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Prize Deer inadequately protected in Sth Wairarapa

Wellington Branch
New Zealand Deerstalkers' Association
Box 2148
Wellington

14 September, 2006

Prize Deer inadequately protected in South Wairarapa 1080 poisoning

A large aerial 1080 Tb poisoning operation in South Wairarapa near Cape Palliser, has angered the region's deerstalkers. The area being poisoned is the 13,000 Ha Southern Haurangi block of the Aorangi Forest Park. It contains a highly valued recreational Red deer herd.

Its importance nationally has been recognised for the last 30 years by a Recreational Hunting Area (RHA) designation, one of only seven in New Zealand. This will be the first time that the deadly 1080 poison has been used in this block of the Park.

The Minister of Conservation Chris Carter has recognised RHAs as public lands where deer repellent should be used to reduce deer bykill. Though 9,000 Ha of the Southern Haurangis block is being treated with repellent, Wellington, Hutt Valley and Wairarapa deerstalkers are upset that some important hunting areas have not had repellent.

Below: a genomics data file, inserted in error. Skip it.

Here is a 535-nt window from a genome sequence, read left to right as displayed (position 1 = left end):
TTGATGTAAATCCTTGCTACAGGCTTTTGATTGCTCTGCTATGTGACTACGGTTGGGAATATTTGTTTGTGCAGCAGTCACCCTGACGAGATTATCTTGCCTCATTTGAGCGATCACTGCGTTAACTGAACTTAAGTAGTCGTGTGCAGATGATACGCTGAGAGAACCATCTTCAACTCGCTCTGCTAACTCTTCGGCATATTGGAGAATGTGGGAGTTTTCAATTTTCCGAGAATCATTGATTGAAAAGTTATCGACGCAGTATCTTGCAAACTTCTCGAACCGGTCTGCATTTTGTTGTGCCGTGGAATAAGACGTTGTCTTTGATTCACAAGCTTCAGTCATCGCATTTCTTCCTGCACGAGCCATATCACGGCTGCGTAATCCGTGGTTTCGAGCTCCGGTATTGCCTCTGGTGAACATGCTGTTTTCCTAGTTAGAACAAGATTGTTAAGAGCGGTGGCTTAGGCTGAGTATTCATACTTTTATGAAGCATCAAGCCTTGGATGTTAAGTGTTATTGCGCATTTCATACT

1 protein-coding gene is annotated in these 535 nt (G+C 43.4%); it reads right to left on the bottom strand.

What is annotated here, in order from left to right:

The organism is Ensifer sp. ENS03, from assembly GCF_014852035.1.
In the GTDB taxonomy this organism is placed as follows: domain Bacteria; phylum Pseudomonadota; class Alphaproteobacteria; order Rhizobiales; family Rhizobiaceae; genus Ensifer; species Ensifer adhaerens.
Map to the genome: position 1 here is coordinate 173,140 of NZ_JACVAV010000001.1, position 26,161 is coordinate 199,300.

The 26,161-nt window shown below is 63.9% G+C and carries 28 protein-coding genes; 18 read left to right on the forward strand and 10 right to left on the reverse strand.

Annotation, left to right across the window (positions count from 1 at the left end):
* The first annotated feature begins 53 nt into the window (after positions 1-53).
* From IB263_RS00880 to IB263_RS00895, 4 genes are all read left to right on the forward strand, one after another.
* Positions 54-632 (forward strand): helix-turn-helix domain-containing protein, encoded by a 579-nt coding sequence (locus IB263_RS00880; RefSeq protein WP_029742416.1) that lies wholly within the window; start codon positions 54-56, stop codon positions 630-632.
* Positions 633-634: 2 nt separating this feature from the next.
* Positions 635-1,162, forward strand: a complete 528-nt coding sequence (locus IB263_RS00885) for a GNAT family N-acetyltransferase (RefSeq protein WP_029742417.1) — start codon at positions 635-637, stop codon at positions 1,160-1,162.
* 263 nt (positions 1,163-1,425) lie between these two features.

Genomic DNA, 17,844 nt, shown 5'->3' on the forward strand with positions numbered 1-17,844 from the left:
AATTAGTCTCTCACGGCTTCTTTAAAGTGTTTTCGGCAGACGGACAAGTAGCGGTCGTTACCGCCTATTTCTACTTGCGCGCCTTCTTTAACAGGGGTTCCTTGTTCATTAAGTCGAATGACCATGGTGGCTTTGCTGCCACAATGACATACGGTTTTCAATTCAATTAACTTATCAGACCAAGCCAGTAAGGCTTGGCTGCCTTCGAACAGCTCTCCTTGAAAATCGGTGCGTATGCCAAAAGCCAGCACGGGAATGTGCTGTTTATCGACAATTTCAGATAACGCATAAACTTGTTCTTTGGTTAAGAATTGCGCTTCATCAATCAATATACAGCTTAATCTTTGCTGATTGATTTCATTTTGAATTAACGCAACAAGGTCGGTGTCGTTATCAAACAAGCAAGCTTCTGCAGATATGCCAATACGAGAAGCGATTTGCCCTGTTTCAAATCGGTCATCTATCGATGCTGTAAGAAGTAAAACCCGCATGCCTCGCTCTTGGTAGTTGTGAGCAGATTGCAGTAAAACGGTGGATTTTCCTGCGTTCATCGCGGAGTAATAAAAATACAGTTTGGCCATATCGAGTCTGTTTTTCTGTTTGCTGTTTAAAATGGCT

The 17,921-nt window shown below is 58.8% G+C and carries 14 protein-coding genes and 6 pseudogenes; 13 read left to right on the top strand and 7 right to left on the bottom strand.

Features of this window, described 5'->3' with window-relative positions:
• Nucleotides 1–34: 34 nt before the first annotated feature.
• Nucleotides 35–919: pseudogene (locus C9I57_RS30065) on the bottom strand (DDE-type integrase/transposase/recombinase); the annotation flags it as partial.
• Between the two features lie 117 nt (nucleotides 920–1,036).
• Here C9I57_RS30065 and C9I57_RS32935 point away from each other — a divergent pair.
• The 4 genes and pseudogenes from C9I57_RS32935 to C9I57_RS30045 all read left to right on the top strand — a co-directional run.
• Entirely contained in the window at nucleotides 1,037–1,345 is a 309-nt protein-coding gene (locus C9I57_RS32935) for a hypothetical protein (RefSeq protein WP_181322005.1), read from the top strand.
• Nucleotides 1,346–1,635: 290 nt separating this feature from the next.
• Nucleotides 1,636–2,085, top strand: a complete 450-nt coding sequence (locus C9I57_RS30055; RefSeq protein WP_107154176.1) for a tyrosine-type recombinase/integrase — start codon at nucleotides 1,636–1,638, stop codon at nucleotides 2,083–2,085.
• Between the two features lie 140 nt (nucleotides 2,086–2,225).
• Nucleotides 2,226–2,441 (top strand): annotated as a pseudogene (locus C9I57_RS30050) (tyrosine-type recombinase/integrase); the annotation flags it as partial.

President of the Wellington Deerstalkers' Association, Joe Hubmann said " It is very disappointing that Greater Wellington Regional Council and the Animal Health Board have refused to use repellent on all of the Southern Haurangi RHA. Yet they readily use it on private land where there are private wild deer herds. We are concerned that one of the areas without repellent is the Stonewall Basin, a highly valued deer refuge" Mr Hubmann said.

"Hunters are disappointed Greater Wellington Regional Council went back on its word to do almost all the block with repellent" Joe Hubmann said. "The Council doesn't appear to recognise that deer on public recreational land are a valuable recreational and food resource".

Even when deer repellent is used there is usually a six month stand-down for hunters by the Ministry of Health, because of possible poison contamination of the food chain. Some sheep on private land in the drop zone have already died of poisoning.

ENDS

© Scoop Media

 
 
 
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